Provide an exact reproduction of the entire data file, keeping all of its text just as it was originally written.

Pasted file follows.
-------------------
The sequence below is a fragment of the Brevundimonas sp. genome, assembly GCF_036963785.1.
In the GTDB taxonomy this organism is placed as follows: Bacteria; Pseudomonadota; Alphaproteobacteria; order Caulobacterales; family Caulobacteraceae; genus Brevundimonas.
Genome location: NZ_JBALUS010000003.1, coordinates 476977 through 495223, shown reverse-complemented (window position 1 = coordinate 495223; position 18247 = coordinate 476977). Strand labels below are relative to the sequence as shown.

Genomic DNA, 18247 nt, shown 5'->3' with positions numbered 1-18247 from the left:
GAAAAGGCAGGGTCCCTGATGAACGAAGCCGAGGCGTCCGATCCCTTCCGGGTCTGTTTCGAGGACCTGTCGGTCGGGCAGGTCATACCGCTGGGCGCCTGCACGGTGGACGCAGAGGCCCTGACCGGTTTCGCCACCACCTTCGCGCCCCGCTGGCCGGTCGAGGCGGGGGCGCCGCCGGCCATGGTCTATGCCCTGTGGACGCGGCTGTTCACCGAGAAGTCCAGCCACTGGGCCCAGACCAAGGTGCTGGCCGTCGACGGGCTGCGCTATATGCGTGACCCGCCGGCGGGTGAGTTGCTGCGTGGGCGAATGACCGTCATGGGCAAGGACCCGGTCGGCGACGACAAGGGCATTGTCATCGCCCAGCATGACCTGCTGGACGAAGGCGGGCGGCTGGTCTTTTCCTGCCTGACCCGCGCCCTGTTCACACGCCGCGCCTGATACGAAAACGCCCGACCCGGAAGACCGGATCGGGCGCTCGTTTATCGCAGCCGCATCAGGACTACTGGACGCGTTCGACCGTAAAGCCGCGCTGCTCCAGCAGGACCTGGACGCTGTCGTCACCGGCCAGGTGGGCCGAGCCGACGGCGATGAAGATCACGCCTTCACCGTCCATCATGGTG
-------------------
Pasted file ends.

The sequence below is a fragment of the Brevundimonas sp. genome, assembly GCF_036963785.1.
In the GTDB taxonomy this organism is placed as follows: Bacteria; Pseudomonadota; Alphaproteobacteria; order Caulobacterales; family Caulobacteraceae; genus Brevundimonas.
Genome location: NZ_JBALUS010000003.1, coordinates 476977 through 495223, shown reverse-complemented (window position 1 = coordinate 495223; position 18247 = coordinate 476977). Strand labels below are relative to the sequence as shown.

Genomic DNA, 18247 nt, shown 5'->3' with positions numbered 1-18247 from the left:
GAAAAGGCAGGGTCCCTGATGAACGAAGCCGAGGCGTCCGATCCCTTCCGGGTCTGTTTCGAGGACCTGTCGGTCGGGCAGGTCATACCGCTGGGCGCCTGCACGGTGGACGCAGAGGCCCTGACCGGTTTCGCCACCACCTTCGCGCCCCGCTGGCCGGTCGAGGCGGGGGCGCCGCCGGCCATGGTCTATGCCCTGTGGACGCGGCTGTTCACCGAGAAGTCCAGCCACTGGGCCCAGACCAAGGTGCTGGCCGTCGACGGGCTGCGCTATATGCGTGACCCGCCGGCGGGTGAGTTGCTGCGTGGGCGAATGACCGTCATGGGCAAGGACCCGGTCGGCGACGACAAGGGCATTGTCATCGCCCAGCATGACCTGCTGGACGAAGGCGGGCGGCTGGTCTTTTCCTGCCTGACCCGCGCCCTGTTCACACGCCGCGCCTGATACGAAAACGCCCGACCCGGAAGACCGGATCGGGCGCTCGTTTATCGCAGCCGCATCAGGACTACTGGACGCGTTCGACCGTAAAGCCGCGCTGCTCCAGCAGGACCTGGACGCTGTCGTCACCGGCCAGGTGGGCCGAGCCGACGGCGATGAAGATCACGCCTTCACCGTCCATCATGGTG